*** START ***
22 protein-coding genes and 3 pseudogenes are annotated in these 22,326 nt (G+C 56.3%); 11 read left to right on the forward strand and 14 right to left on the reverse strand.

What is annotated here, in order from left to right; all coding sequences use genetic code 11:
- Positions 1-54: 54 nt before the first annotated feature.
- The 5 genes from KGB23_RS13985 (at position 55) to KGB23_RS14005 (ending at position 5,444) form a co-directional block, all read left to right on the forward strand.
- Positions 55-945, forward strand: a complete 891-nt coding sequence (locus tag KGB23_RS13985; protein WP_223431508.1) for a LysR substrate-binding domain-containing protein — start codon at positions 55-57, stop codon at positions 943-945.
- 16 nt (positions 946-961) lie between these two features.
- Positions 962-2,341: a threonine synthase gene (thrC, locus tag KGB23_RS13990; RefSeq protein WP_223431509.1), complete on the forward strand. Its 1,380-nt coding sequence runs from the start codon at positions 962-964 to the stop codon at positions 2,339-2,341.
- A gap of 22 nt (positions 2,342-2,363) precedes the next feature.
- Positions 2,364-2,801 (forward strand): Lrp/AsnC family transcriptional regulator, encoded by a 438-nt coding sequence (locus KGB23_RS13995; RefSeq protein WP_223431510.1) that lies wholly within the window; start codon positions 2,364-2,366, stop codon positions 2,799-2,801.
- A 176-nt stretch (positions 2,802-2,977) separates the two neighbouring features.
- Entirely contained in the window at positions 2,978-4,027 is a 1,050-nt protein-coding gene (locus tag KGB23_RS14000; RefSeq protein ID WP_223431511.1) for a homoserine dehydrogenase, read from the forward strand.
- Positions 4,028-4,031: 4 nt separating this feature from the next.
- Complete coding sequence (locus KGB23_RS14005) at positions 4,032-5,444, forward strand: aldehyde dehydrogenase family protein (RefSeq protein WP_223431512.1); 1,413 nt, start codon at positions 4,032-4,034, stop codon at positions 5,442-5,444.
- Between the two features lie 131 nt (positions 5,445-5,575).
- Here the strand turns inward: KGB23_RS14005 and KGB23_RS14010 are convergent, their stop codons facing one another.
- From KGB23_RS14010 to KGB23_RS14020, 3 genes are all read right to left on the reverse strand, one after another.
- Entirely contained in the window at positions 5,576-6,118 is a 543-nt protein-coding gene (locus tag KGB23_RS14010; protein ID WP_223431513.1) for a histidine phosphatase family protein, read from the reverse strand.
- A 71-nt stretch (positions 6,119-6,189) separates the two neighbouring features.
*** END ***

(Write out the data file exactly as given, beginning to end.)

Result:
22 protein-coding genes and 3 pseudogenes are annotated in these 22,326 nt (G+C 56.3%); 11 read left to right on the forward strand and 14 right to left on the reverse strand.

What is annotated here, in order from left to right; all coding sequences use genetic code 11:
- Positions 1-54: 54 nt before the first annotated feature.
- The 5 genes from KGB23_RS13985 (at position 55) to KGB23_RS14005 (ending at position 5,444) form a co-directional block, all read left to right on the forward strand.
- Positions 55-945, forward strand: a complete 891-nt coding sequence (locus tag KGB23_RS13985; protein WP_223431508.1) for a LysR substrate-binding domain-containing protein — start codon at positions 55-57, stop codon at positions 943-945.
- 16 nt (positions 946-961) lie between these two features.
- Positions 962-2,341: a threonine synthase gene (thrC, locus tag KGB23_RS13990; RefSeq protein WP_223431509.1), complete on the forward strand. Its 1,380-nt coding sequence runs from the start codon at positions 962-964 to the stop codon at positions 2,339-2,341.
- A gap of 22 nt (positions 2,342-2,363) precedes the next feature.
- Positions 2,364-2,801 (forward strand): Lrp/AsnC family transcriptional regulator, encoded by a 438-nt coding sequence (locus KGB23_RS13995; RefSeq protein WP_223431510.1) that lies wholly within the window; start codon positions 2,364-2,366, stop codon positions 2,799-2,801.
- A 176-nt stretch (positions 2,802-2,977) separates the two neighbouring features.
- Entirely contained in the window at positions 2,978-4,027 is a 1,050-nt protein-coding gene (locus tag KGB23_RS14000; RefSeq protein ID WP_223431511.1) for a homoserine dehydrogenase, read from the forward strand.
- Positions 4,028-4,031: 4 nt separating this feature from the next.
- Complete coding sequence (locus KGB23_RS14005) at positions 4,032-5,444, forward strand: aldehyde dehydrogenase family protein (RefSeq protein WP_223431512.1); 1,413 nt, start codon at positions 4,032-4,034, stop codon at positions 5,442-5,444.
- Between the two features lie 131 nt (positions 5,445-5,575).
- Here the strand turns inward: KGB23_RS14005 and KGB23_RS14010 are convergent, their stop codons facing one another.
- From KGB23_RS14010 to KGB23_RS14020, 3 genes are all read right to left on the reverse strand, one after another.
- Entirely contained in the window at positions 5,576-6,118 is a 543-nt protein-coding gene (locus tag KGB23_RS14010; protein ID WP_223431513.1) for a histidine phosphatase family protein, read from the reverse strand.
- A 71-nt stretch (positions 6,119-6,189) separates the two neighbouring features.